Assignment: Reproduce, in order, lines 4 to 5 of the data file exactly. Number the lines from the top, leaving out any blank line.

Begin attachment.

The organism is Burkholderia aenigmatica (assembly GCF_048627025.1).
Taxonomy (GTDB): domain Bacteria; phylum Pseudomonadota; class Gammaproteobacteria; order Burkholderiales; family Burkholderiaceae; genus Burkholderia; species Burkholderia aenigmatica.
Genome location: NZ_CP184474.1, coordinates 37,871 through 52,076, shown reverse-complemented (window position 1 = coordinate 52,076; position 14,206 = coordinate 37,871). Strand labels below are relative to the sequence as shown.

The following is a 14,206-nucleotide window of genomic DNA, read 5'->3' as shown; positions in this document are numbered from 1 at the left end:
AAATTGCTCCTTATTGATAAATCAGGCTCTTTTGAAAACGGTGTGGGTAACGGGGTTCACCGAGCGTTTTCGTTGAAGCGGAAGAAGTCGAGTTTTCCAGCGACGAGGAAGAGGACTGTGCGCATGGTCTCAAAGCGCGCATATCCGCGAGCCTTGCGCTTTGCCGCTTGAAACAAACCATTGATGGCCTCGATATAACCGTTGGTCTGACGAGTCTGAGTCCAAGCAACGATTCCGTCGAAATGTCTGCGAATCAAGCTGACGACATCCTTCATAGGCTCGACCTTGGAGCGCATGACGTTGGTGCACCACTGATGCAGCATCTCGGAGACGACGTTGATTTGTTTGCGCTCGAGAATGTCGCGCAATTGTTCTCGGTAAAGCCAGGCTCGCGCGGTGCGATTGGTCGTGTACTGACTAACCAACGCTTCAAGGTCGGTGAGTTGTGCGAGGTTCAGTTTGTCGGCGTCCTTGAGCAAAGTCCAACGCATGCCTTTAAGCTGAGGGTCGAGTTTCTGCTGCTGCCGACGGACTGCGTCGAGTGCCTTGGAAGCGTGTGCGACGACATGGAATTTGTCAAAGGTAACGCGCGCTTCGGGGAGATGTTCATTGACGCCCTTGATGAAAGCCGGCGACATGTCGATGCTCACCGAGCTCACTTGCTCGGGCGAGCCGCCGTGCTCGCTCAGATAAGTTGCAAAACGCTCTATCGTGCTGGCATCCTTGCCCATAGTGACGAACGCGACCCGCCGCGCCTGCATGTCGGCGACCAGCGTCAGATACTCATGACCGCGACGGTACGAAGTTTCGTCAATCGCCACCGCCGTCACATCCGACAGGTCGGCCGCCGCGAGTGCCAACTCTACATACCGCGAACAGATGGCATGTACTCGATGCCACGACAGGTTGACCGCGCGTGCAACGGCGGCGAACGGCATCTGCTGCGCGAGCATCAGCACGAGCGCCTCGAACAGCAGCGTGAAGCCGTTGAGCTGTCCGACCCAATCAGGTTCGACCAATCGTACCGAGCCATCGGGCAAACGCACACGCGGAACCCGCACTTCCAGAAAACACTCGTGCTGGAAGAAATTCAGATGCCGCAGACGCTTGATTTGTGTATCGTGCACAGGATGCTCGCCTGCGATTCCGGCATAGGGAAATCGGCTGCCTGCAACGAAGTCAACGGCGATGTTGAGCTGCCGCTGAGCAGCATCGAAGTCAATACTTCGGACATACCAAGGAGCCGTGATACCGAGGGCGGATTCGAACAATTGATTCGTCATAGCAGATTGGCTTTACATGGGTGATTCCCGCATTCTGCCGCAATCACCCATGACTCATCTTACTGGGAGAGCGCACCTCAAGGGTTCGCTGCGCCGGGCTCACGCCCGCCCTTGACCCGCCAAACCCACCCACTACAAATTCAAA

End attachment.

The following is a 14,206-nucleotide window of genomic DNA, read 5'->3' as shown; positions in this document are numbered from 1 at the left end:
AAATTGCTCCTTATTGATAAATCAGGCTCTTTTGAAAACGGTGTGGGTAACGGGGTTCACCGAGCGTTTTCGTTGAAGCGGAAGAAGTCGAGTTTTCCAGCGACGAGGAAGAGGACTGTGCGCATGGTCTCAAAGCGCGCATATCCGCGAGCCTTGCGCTTTGCCGCTTGAAACAAACCATTGATGGCCTCGATATAACCGTTGGTCTGACGAGTCTGAGTCCAAGCAACGATTCCGTCGAAATGTCTGCGAATCAAGCTGACGACATCCTTCATAGGCTCGACCTTGGAGCGCATGACGTTGGTGCACCACTGATGCAGCATCTCGGAGACGACGTTGATTTGTTTGCGCTCGAGAATGTCGCGCAATTGTTCTCGGTAAAGCCAGGCTCGCGCGGTGCGATTGGTCGTGTACTGACTAACCAACGCTTCAAGGTCGGTGAGTTGTGCGAGGTTCAGTTTGTCGGCGTCCTTGAGCAAAGTCCAACGCATGCCTTTAAGCTGAGGGTCGAGTTTCTGCTGCTGCCGACGGACTGCGTCGAGTGCCTTGGAAGCGTGTGCGACGACATGGAATTTGTCAAAGGTAACGCGCGCTTCGGGGAGATGTTCATTGACGCCCTTGATGAAAGCCGGCGACATGTCGATGCTCACCGAGCTCACTTGCTCGGGCGAGCCGCCGTGCTCGCTCAGATAAGTTGCAAAACGCTCTATCGTGCTGGCATCCTTGCCCATAGTGACGAACGCGACCCGCCGCGCCTGCATGTCGGCGACCAGCGTCAGATACTCATGACCGCGACGGTACGAAGTTTCGTCAATCGCCACCGCCGTCACATCCGACAGGTCGGCCGCCGCGAGTGCCAACTCTACATACCGCGAACAGATGGCATGTACTCGATGCCACGACAGGTTGACCGCGCGTGCAACGGCGGCGAACGGCATCTGCTGCGCGAGCATCAGCACGAGCGCCTCGAACAGCAGCGTGAAGCCGTTGAGCTGTCCGACCCAATCAGGTTCGACCAATCGTACCGAGCCATCGGGCAAACGCACACGCGGAACCCGCACTTCCAGAAAACACTCGTGCTGGAAGAAATTCAGATGCCGCAGACGCTTGATTTGTGTATCGTGCACAGGATGCTCGCCTGCGATTCCGGCATAGGGAAATCGGCTGCCTGCAACGAAGTCAACGGCGATGTTGAGCTGCCGCTGAGCAGCATCGAAGTCAATACTTCGGACATACCAAGGAGCCGTGATACCGAGGGCGGATTCGAACAATTGATTCGTCATAGCAGATTGGCTTTACATGGGTGATTCCCGCATTCTGCCGCAATCACCCATGACTCATCTTACTGGGAGAGCGCACCTCAAGGGTTCGCTGCGCCGGGCTCACGCCCGCCCTTGACCCGCCAAACCCACCCACTACAAATTCAAA